Talskiddy residents first heard about the claims in a letter sent to them by the Land Registry. It said the registration did not mean it had any intentions of mining the land but residents and workers are naturally concerned.
Mayor of St Columb David Swindells said: “The Duke of Cornwall is trying to claim the land and minerals of the people of Talskiddy, but this is a Mad Hatter idea. This isn’t Alice In Wonderland and if he continues, he might find himself in a sticky situation.”
A Cornwall Council spokesman said they would try “ to keep the local community sweet”
So there you have it, will there still be treacle after Britain leaves the EU? Will the crown seize the day and cash-in by re-opening the mines of old Blighty? Or will treacle deposits be discovered elsewhere and instigate world war five? Who knows. In the meantime here are some interesting articles exploring the plight, decline and politics of the treacle industry in Britain , you know, in case you thought we were making it all up… oh ye of little faith…
Treacle Mines Of Britain: http://www.treacleminer.com
Treacle Tax: Dunchideok Mine Treacle Tax
Trevithick re-opnes – https://trevithick-society.org.uk/cornish-treacle-mine-re-open/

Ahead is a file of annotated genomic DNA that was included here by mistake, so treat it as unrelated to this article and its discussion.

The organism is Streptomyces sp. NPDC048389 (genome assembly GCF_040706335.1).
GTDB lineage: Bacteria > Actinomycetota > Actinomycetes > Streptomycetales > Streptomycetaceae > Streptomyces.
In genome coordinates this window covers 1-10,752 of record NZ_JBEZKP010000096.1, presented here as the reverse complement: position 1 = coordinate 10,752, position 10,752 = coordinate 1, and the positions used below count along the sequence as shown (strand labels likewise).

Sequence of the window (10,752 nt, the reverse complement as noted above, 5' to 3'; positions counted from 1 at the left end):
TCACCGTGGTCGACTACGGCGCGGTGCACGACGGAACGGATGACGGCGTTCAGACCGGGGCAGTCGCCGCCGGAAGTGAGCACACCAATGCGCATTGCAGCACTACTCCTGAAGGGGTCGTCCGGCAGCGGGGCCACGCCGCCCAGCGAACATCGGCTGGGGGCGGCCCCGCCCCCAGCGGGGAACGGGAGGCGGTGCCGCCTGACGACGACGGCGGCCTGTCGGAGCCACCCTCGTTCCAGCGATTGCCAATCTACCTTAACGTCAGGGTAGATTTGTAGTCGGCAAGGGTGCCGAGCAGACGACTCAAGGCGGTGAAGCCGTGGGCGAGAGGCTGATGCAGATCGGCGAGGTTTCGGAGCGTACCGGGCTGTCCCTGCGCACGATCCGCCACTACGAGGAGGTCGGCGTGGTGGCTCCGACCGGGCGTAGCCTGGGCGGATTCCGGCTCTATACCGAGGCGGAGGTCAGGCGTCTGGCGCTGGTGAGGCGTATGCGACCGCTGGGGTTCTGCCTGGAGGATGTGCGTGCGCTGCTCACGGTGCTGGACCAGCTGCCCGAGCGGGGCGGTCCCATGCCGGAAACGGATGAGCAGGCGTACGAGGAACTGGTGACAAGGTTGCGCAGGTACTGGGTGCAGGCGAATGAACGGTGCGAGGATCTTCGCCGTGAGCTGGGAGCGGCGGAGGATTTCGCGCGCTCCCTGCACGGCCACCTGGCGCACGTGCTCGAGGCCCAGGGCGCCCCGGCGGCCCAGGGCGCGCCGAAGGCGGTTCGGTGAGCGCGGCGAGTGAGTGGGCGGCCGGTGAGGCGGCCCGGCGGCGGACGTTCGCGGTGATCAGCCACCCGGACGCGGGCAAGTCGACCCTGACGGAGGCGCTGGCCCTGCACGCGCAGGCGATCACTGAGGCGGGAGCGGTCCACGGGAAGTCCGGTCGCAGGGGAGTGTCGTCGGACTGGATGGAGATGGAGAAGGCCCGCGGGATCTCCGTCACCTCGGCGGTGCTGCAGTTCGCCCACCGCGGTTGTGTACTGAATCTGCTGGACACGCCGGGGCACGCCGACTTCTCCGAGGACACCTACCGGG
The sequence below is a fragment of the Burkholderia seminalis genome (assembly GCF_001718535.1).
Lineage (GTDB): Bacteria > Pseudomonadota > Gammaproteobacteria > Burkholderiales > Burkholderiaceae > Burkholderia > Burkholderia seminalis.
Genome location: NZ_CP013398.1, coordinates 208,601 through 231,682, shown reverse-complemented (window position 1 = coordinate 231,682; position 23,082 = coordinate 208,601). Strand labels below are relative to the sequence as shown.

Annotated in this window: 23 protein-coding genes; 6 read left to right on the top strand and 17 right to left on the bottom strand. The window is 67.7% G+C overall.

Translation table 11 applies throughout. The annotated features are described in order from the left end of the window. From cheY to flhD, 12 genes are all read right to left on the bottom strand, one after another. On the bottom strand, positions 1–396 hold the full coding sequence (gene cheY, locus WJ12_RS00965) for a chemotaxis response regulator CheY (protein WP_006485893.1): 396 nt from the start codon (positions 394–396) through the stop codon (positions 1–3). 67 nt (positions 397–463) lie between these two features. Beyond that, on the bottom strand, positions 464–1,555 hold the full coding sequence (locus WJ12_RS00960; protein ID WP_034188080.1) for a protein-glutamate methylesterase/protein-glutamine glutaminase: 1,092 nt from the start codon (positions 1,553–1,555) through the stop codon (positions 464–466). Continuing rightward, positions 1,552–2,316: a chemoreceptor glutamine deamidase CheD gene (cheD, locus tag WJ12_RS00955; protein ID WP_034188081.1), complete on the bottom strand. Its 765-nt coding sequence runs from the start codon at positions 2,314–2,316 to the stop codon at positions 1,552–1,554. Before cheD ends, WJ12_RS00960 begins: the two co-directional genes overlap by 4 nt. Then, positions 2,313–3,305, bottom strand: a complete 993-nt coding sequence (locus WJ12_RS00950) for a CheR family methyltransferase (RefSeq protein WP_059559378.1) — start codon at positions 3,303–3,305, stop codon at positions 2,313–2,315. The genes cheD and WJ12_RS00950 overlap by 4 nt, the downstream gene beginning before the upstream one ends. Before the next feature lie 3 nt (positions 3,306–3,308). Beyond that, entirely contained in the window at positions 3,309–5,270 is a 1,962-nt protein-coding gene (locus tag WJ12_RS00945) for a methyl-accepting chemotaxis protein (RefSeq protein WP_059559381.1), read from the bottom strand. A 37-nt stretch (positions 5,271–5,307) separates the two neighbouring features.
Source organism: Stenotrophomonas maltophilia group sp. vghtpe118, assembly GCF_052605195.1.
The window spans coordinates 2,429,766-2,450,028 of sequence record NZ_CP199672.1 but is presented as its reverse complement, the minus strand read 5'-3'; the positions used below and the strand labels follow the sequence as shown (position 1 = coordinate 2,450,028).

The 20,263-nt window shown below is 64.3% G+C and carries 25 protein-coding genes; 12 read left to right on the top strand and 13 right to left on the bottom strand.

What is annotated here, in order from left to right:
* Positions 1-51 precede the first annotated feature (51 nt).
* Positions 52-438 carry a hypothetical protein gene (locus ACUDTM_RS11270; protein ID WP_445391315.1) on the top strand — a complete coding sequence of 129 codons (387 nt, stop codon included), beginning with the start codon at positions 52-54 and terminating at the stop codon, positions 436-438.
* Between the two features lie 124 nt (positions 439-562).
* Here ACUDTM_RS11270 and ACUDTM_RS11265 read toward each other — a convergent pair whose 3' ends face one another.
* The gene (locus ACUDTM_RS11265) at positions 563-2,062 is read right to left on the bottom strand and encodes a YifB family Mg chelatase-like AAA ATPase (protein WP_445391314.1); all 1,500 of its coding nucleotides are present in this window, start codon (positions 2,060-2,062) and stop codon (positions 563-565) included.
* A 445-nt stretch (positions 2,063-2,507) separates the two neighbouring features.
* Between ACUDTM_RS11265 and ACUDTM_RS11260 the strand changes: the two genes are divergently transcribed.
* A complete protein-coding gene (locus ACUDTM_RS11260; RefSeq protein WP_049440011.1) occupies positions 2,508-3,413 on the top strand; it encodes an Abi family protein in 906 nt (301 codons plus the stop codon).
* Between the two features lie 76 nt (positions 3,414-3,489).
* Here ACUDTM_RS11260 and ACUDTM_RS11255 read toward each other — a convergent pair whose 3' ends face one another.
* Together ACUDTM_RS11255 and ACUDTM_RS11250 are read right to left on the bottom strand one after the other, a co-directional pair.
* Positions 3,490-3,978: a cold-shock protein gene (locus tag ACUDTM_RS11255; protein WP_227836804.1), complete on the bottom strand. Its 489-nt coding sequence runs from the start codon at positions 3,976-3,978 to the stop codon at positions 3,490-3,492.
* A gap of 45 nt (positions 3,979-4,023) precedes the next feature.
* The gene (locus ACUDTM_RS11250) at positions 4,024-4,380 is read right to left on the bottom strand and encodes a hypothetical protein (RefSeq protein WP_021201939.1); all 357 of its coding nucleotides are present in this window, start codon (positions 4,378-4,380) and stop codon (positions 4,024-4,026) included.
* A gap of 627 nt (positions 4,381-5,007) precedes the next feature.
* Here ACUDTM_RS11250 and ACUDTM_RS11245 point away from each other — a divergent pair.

Miners convention: http://www.treacleminer.com/
Kent closures: http://www.treacleminer.com/
Saben mine closure: https://www.duedil.com/company/gb/02159301/sabden-treacle-mines-limited
Mrs Baker will be talking Steampunk India with Suna Dasi in her soup kitchen tomorrow and Peril flings wide the doors of his Lovely Library on Friday to bring you his latest piece of anthropological research – ‘Tales From Steampunk’d Lancaster Part 1: Tales Of The Hex Slingers’ . And of course Max and I will be back on Monday with some more excellent fiction and tea so, until then please remain always,
Good morning ladies and gentlemen, thankyou for joining us once again on the swelteringly sultry streets of Steampunk’d Lancaster as we attempt to sell bottles of illegal home brewed lemonade in a desperate bid to pay our rent.
At least that is our ruse for loitering on this street corner this morning, but shhh, step closer, we have something to show you…
If you’ve been with us for some time you’ll probably be aware that our mistress, Penny, as well as leading a secret double life as an incorrigible octopus and his unnerving gentleman friend (that’s us by the way and we’re not sure we care for the description!) also writes short stories, poems and prose with a far less frivolous flavour in the Mythpunk genre.
If you weren’t aware, you can read some of them here for free: PENNY BLAKE ON VOCAL POETS
Mahrime – Mythpunk For Monsters is a collection of mischievously mutilated and punk’d-up folk tales heavily influenced by Penny’s Rromani cultural heritage. Each poem, story or prose piece explores the themes of identity, power and love by putting the monsters, the outsiders, the outcasts, the ‘unblessed’ right at the heart of the narrative.
It’s available now to pre-order on Kindle, free with Kindle Unlimited or 0.99 without and also in paperback if that’s what you prefer (the paperback is full colour with black pages, white text and beautiful white mandala art work by ArtsyBee and comes with a free Kindle copy)
“And what is Mythpunk?” we hear some of you ask…